“I was hoping to launch him forward, but I kind of got him squirrely,” Larson said. “I’m glad he didn’t hit the wall, because I was just trying to help him out. Not that I wanted him to win over Martin. I just wanted to get him closer to make the racing more exciting, I guess.”

In the moment, Busch understood Larson’s intent.

“I knew that was a moment of help,” Busch said. “It wasn’t a moment of trying to screw with me at all. I knew what that was. It’s just that these cars are so loose on the straightaways, with not a lot of downforce, and of course, we were on older tires, with higher air pressure and everything like that, and it got me juked up.

“But I was expecting that, and I was fine with it. It was all good.”

In the end, the bump from Larson didn’t help enough to put Truex’s title in jeopardy. But it helped to make the final 17 laps of the event some of the most riveting in recent memory.

TIL NEXT TIME, I AM STILL WORKING ON MY REDNECK!

The NASCAR World Honors The 2018 Cup Champion

Martin Truex, Jr.

The centerpiece of Thursday night’s Monster Energy NASCAR Cup Series Awards Ceremony was Martin Truex Jr., a first-time champion who earned the title in stock car racing’s foremost division with a Furniture Row Racing team that got its unlikely start as a single-car operation in Denver, Colorado.

But the sport also bid farewell—as a full-time driver—to Dale Earnhardt Jr., not only by conferring a 15th straight NMPA Most Popular Driver Award on the 26-time race winner, but also by recognizing his accomplishments with the prestigious Bill France Award of Excellence.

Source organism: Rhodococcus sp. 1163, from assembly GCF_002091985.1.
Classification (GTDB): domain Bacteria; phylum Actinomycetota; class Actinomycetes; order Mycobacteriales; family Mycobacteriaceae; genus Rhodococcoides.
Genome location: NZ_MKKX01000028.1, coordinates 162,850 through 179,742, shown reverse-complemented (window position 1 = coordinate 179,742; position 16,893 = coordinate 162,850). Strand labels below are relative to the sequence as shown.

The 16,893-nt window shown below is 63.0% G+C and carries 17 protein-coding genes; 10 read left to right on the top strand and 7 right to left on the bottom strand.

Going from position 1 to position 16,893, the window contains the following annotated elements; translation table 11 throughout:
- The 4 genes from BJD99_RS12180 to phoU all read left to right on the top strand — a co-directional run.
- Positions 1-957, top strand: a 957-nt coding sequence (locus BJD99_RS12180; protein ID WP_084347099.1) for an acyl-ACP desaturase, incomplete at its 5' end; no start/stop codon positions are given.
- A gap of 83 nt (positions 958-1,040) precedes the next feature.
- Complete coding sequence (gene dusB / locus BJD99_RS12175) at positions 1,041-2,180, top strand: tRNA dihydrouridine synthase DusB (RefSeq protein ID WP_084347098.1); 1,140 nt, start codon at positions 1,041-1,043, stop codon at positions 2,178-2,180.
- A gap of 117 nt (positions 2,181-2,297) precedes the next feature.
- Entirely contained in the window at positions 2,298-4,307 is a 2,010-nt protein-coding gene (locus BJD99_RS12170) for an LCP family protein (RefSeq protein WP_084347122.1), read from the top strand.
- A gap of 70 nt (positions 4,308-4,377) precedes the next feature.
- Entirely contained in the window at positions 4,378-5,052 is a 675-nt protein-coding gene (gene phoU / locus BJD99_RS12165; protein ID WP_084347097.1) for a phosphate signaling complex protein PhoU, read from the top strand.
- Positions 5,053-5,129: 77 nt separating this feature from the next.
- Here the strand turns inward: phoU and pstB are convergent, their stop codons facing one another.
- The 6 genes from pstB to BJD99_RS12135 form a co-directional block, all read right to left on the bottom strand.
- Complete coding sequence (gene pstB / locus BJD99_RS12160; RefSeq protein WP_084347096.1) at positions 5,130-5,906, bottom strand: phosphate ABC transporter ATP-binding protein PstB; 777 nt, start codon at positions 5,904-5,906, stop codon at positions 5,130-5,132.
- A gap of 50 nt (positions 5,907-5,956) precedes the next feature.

Earnhardt, in fact, introduced Truex, his close friend, as the 2017 champion, and there was no doubt Truex deserved the honor. Driving the No. 78 Toyota, Truex led the series in victories with eight and laps led with 2,253.

With the advent of stage racing for the 2017 season, Truex dominated the new format, accumulating a series-best 19 stages wins and enough playoff points to advance to the Championship 4 at Homestead-Miami Speedway with one race left in the Round of 8.

Truex then capped the season with a dramatic victory at Homestead, holding off championship runner-up Kyle Busch by .681 seconds.

“I’d have to say the new stage racing worked out pretty well for us,” Truex quipped during his speech, after NASCAR Chairman and CEO Brian France handed him the championship ring.

Truex’s season, however, wasn’t without its difficult moments. His long-time girlfriend, Sherry Pollex, who was diagnosed with ovarian cancer in 2014, suffered a recurrence earlier this year. The “Never give up” motto of the No. 78 team also became a mantra in Truex’s personal life.

“No one has lived that out more than my life partner Sherry,” Truex said. “She is the true champion.”

Team owner Barney Visser suffered a heart attack late in the season and, after surgery, was unable to attend the festivities at the Wynn Las Vegas. Visser’s son Tim accepted the champion owner’s award in his stead and assured those at the ceremony that his father was doing well.

Furniture Row Racing fabricator Jim Watson passed away unexpectedly during the Kansas Speedway weekend in the Playoff, and Truex offered a toast to Watson from the podium.

“This has been an emotional journey,” Truex said. “I can’t begin to tell you about all the highs and lows.”

One of the absolute lows occurred during 2014, Truex’s first season with the team. Truex posted only one top-five finish that year and ended the season 24th in the series standings.

“In 2014 we struggled, and you didn’t give up on me—thank you,” Truex said team president Joe Garone.

It wasn’t until Truex joined forces with crew chief Cole Pearn late in that first year that the turnaround at Furniture Row started. In 2015 they made it to the Championship 4 and finished fourth. A year later, they were champions.